Water is also a womb, All life springs from the ocean. If we’re going to broaden the metaphor, mythology is filled with a descent to the underworld – or the ocean’s darkest places – followed by death and rebirth. From Inanna to Jonah, for the true self to be born, death must happen first.

As wiser people than me have said, transformation is a kind of death.

So much talk of death for a birthday post! But that’s where stories and mythologies are useful. They give form and the illusion of narrative structure to a universe that has little of either.

(To be clear: we’re only discussing death on a metaphorical/archetypal level here.)

Looking at my past birthday posts, there’s a constant refrain. I didn’t feel fully-formed. I knew something was missing. Something was immature, unfinished. I knew I wasn’t yet myself, not entirely. It was a caterpillar phase, I guess.

And now –

Now, I think this is the formless deep. And that word “formless” strikes me pretty hard– life certainly feels formless at the minute! This is the chrysalis, the underworld, the chaos and destruction at the end of a long cycle of stability.

But from all of that…from all of that, new life always springs. As uncomfortable as transition is, I really do think it’s bringing me closer to the person I really am. And I think the lessons from earlier in my twenties have laid a solid foundation for finding that KT. De profundis, right? “Out of the depths” has always been a personal motto of sorts.Now we see it in action!

I love this painting, but I’ve searched high and low and cannot find the artist’s name. If you know it, please send it my way so I can link properly!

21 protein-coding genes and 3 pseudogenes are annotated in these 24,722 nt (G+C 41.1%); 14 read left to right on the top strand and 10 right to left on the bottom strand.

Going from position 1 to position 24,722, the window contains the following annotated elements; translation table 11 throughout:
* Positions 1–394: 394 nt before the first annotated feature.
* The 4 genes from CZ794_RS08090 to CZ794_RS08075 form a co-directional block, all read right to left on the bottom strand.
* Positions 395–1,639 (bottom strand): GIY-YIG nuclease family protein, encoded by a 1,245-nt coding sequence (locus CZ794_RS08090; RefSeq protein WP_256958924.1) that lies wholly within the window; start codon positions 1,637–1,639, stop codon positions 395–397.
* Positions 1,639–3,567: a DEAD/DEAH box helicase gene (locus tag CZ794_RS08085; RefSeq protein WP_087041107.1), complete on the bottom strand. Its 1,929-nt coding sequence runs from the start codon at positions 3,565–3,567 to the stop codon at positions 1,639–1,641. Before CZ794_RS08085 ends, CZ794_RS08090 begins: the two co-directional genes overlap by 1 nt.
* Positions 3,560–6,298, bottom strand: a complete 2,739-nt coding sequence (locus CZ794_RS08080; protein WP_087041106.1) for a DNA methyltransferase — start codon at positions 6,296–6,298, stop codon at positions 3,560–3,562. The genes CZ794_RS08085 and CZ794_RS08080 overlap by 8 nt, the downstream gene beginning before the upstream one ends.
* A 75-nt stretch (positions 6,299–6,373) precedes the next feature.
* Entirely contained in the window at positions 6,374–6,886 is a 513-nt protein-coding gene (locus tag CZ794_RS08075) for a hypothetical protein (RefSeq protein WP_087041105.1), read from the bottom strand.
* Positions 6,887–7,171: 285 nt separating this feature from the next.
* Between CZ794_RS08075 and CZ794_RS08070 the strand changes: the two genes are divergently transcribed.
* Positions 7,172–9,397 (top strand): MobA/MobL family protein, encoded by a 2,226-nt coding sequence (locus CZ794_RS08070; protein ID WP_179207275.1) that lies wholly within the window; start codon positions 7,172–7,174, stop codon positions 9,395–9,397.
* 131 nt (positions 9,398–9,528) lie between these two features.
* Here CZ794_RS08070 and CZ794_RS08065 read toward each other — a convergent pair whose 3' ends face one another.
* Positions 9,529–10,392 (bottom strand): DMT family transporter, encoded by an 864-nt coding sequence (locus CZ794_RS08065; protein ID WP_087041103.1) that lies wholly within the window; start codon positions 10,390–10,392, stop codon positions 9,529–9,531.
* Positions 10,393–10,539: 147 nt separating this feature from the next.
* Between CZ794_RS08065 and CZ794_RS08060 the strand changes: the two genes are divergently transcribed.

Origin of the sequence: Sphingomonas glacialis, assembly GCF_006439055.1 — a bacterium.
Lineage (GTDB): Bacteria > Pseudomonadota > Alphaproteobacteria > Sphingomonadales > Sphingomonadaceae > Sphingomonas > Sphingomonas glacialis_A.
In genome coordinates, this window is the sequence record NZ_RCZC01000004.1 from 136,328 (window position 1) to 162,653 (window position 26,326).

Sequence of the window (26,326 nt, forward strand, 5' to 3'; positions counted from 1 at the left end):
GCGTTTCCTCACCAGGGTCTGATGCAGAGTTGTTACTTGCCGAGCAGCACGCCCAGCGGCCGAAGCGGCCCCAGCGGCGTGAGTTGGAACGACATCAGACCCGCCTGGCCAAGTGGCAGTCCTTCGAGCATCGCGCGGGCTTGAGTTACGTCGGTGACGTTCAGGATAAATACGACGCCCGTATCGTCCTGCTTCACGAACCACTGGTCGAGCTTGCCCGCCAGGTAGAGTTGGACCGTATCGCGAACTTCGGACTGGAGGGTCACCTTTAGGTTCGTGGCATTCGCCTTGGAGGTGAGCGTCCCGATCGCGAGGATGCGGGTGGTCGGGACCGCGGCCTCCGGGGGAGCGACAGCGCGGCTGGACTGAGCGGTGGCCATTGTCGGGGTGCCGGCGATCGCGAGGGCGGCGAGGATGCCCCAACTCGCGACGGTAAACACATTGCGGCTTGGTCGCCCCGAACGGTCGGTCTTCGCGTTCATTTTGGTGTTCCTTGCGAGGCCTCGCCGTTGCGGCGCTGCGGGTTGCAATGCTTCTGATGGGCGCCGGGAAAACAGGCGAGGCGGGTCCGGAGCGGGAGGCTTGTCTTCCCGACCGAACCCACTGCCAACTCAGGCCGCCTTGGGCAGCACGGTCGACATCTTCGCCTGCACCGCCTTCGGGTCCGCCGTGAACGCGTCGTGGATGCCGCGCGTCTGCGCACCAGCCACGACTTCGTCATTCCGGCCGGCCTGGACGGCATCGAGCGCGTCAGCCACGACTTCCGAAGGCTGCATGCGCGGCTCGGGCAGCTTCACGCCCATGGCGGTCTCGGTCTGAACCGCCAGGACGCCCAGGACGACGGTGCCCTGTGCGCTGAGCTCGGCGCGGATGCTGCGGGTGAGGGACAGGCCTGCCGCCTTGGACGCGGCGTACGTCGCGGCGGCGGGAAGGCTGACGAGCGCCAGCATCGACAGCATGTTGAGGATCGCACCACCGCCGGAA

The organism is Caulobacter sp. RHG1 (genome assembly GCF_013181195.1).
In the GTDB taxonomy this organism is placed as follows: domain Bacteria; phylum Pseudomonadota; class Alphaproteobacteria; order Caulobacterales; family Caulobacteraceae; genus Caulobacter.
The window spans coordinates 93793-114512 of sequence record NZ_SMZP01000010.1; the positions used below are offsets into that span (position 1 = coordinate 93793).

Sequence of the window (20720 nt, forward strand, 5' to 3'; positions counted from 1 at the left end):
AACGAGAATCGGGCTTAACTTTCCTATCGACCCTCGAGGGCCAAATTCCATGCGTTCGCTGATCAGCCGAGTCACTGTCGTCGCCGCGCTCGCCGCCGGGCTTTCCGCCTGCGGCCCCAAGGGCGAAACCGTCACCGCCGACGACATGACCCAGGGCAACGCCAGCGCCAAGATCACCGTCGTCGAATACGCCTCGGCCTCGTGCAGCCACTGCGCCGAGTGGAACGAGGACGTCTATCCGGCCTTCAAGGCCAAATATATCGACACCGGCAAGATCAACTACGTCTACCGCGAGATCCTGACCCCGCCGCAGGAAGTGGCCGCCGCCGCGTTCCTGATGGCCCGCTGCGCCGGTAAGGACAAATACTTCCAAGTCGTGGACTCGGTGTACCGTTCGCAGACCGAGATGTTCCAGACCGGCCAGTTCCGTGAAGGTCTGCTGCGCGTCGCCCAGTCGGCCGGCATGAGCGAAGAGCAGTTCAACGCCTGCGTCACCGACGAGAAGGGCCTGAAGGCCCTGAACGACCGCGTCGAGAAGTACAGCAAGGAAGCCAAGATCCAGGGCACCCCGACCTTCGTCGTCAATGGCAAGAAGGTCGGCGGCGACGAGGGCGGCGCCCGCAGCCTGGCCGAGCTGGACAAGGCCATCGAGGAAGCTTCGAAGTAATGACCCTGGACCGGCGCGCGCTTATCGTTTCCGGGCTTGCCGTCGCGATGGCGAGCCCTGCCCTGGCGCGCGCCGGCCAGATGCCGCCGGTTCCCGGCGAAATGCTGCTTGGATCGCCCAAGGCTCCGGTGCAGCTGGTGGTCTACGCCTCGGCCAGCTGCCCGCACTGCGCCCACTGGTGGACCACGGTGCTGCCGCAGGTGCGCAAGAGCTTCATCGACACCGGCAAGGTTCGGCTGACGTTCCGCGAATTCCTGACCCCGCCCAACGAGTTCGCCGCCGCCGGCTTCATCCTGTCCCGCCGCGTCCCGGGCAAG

I’m still hopeful about the year ahead. When I’m not fretting, I’m actually quite excited. We’re getting closer to…to whatever it is, this thing on the horizon. A new chapter is starting. We just have to get there.

-KT

What I’m Listening to this Week

Choir gives me many things…and I greatly appreciate the music it brings me. The right piece tends to find me at the right time. My voice does not fit spirituals easily, but it is some of the most comforting and viscerally emotional music I’ve heard.

 

“How Long Did That Take?”

I’ve been getting an interesting question lately, as a general trend. And it’s a question that’s very difficult to answer.

“How long did it take you to write that?”

It leaves me scrambling because I’m never sure what they mean. Or more accurately, what they think they mean. Is it just the actual sitting-and-typing draft work? Or are we including outlining and research? Does editing time count? The early rambling noodling I do with every project? Or does the clock start the moment the idea sparked in my brain?

For me, at least, they’re all different answers. Generally, I say something like, “Writing the first draft took X time, but I’ve been thinking about it since Y.”

But even then, I need to do some personal archaeology.

Take A CANTICLE OF LIGHT. One of those “On This Day” posts appeared on my Facebook this evening. My former housemate’s cat lies on two whiteboards that pretty clearly show CANTICLE ponderings.

The photo is dated May 2016. Except then I put the play aside for a few months. It ended up being a NaNoWriMo project of sorts—I banged the first draft out in about five weeks. Which sounds pretty quick, but again, it’d been bouncing around my skull for ages.

What’s the right answer? Very few people want to hear about skull-bouncing time.